|London 2012 banner at The Monument. (Photo credit: Wikipedia)
The dangers of the games are not limited to those in attendance. For those watching and following at home, Olympics related spam, phishing, and malware distribution will be in abundance. See one email example reported here by TrendMicro that actually presents itself as a safety advisory about emails promoting sites selling fake Olympics tickets.
Spam or virus email campaigns with special Olympic news or a special deals can include an infected attachment or link as in the example above. These are designed to fool you into installing malware onto your systems. If you don’t recognize the sender address or the email seems out of character (spelling errors, no content other than a link, unsolicited attachments) don’t click it. If you get an email saying you won tickets but you don’t recall entering a contest, you didn’t win. Sorry. If you are interested in buying tickets for the Olympics or just getting information on the Olympics, go to http://www.london2012.com/. When searching for videos or information on the Olympics, many new sites are going to be dedicated to malware distribution. Stick to the official Olympic website or your favorite news site. Don’t venture out into unfamiliar territory.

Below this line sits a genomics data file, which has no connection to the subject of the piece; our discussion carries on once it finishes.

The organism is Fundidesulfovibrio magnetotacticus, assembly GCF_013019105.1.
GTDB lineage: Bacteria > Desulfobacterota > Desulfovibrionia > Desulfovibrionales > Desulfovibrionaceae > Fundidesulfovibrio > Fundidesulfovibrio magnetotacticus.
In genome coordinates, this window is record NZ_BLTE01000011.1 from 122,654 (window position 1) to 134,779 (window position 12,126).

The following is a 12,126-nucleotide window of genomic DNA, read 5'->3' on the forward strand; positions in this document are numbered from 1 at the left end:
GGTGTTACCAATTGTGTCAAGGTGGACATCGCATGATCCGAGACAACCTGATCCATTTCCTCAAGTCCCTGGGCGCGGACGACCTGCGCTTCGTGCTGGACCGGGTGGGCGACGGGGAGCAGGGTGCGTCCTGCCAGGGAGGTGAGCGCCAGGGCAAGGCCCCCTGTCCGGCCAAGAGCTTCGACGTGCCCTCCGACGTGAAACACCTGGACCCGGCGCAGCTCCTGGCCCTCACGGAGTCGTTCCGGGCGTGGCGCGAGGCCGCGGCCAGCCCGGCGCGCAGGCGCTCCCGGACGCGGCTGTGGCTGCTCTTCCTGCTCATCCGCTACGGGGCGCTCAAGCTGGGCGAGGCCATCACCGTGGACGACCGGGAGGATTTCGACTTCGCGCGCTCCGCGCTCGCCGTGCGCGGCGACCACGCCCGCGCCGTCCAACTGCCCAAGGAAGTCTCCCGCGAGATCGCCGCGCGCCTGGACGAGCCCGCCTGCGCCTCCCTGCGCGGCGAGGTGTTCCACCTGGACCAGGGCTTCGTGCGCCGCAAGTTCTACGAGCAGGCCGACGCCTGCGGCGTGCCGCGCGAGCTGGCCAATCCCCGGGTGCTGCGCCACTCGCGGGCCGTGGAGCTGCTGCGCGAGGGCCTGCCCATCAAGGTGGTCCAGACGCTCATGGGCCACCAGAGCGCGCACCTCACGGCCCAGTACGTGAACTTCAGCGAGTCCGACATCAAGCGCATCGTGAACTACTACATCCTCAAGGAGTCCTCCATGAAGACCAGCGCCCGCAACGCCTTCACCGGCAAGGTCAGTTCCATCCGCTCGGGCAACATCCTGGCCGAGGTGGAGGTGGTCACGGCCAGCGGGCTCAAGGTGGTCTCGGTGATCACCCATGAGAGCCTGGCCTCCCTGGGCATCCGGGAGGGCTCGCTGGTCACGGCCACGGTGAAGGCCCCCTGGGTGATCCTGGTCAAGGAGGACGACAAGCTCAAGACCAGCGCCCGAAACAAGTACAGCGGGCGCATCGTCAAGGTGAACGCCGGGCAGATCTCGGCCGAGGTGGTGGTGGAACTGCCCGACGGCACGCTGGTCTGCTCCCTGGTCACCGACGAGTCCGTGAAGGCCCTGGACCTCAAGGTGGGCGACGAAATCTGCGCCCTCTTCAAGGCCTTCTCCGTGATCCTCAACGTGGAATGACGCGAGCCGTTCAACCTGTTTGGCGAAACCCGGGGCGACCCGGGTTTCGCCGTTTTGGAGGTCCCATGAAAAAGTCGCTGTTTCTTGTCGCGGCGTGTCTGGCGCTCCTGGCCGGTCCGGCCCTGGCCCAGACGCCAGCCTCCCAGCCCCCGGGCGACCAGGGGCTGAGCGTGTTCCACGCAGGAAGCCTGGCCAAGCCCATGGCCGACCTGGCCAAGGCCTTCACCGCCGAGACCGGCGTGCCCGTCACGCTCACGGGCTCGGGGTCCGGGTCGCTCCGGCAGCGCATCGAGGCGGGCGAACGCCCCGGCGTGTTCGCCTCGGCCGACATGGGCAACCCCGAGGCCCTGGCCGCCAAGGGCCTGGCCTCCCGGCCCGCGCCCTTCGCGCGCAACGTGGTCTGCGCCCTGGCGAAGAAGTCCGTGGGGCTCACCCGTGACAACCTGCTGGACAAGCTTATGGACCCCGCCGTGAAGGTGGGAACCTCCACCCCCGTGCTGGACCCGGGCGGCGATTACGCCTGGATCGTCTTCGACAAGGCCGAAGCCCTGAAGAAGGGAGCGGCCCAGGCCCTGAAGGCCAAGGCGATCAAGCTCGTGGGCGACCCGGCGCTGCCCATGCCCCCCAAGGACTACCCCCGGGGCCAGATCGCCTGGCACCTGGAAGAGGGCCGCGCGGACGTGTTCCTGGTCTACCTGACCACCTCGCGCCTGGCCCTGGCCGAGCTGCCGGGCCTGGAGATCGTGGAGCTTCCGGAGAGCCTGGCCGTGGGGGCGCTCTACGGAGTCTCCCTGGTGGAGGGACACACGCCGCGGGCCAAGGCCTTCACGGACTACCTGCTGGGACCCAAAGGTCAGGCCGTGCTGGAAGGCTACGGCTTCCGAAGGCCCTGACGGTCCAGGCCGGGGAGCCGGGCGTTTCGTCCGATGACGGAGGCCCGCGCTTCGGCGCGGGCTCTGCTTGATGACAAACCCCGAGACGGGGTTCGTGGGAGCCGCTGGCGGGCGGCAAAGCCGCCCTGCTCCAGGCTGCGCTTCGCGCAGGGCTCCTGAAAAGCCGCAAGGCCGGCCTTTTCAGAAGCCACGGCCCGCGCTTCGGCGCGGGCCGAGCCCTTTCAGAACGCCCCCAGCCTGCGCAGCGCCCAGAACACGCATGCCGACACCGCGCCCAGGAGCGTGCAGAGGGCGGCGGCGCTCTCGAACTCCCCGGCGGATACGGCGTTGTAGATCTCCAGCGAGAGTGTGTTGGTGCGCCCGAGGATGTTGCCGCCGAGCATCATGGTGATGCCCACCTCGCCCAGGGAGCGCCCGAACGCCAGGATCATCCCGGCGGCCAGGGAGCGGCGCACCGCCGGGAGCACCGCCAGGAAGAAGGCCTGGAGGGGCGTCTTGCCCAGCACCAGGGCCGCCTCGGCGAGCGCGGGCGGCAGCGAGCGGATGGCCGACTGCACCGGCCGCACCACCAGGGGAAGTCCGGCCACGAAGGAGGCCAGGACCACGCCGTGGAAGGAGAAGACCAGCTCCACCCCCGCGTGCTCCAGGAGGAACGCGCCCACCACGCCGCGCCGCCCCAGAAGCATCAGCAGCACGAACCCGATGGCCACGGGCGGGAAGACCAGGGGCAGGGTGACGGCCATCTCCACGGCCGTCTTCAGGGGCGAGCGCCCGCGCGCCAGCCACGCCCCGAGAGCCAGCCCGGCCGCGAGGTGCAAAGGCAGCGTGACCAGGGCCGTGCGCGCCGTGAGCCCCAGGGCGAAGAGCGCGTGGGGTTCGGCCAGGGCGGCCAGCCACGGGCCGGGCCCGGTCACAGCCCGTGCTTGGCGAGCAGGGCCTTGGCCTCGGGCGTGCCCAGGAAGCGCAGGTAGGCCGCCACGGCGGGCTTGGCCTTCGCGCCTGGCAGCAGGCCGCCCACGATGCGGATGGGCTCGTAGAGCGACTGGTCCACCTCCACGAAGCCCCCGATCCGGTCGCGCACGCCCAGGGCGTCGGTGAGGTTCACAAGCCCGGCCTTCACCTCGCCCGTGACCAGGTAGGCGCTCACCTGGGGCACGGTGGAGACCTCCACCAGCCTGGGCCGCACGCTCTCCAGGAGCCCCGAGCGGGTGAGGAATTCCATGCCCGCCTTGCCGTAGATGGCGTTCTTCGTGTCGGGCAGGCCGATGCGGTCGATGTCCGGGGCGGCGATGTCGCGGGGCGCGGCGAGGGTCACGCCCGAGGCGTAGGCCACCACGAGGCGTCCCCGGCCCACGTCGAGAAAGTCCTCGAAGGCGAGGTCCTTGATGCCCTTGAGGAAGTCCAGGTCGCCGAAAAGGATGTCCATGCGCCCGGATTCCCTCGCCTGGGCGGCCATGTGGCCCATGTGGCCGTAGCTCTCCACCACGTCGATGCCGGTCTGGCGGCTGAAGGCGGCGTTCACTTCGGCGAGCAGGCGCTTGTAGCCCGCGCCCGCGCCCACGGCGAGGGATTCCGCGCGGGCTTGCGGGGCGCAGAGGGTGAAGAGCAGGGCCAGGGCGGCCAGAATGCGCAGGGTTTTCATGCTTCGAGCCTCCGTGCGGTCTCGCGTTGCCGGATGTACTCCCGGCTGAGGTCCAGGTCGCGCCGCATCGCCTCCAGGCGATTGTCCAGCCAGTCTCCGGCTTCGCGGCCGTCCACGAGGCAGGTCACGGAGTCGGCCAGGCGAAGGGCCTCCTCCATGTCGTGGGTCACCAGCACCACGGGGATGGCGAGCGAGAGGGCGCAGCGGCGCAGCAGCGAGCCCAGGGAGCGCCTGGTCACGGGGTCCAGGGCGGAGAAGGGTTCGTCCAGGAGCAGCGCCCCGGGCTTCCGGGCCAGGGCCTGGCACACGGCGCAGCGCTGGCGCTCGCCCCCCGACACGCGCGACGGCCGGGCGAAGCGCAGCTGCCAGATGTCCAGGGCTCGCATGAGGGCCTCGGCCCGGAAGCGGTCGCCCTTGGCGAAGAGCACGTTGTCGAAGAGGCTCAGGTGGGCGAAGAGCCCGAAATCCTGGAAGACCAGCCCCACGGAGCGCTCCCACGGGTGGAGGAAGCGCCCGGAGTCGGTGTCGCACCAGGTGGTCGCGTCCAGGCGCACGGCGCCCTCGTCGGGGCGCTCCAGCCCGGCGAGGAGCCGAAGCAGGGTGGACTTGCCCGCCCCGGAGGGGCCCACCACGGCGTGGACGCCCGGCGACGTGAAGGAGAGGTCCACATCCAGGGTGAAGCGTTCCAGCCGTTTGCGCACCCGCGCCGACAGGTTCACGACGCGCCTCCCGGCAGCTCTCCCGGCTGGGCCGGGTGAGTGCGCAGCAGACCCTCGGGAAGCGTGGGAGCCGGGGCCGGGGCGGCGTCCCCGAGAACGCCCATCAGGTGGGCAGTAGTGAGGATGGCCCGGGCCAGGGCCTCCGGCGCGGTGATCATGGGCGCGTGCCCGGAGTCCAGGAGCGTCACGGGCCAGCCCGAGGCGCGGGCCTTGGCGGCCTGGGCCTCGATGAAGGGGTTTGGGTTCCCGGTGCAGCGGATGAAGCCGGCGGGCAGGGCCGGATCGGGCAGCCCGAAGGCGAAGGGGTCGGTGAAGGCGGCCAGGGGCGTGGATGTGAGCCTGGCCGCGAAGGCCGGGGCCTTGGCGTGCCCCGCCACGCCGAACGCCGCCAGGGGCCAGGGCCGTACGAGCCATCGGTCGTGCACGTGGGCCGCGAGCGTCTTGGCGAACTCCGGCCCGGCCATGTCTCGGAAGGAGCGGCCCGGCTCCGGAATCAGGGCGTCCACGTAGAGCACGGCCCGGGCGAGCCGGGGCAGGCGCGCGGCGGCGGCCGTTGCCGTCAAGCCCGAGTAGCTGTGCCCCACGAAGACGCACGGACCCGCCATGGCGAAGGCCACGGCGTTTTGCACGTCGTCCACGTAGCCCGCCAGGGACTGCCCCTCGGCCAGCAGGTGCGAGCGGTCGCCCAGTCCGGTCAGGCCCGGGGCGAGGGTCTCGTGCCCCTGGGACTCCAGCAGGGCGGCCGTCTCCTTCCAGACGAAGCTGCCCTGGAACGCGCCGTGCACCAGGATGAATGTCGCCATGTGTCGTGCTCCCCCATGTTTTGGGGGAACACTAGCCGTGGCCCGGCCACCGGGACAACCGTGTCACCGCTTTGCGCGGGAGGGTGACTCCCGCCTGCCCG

A great FAQ for Olympic related online safety is offered by TrendMicro here. It explains things well for any reader and talks about scams and threats to expect before, during, and even after the London 2012 Olympics.
Be safe and you’ll enjoy the Games even more.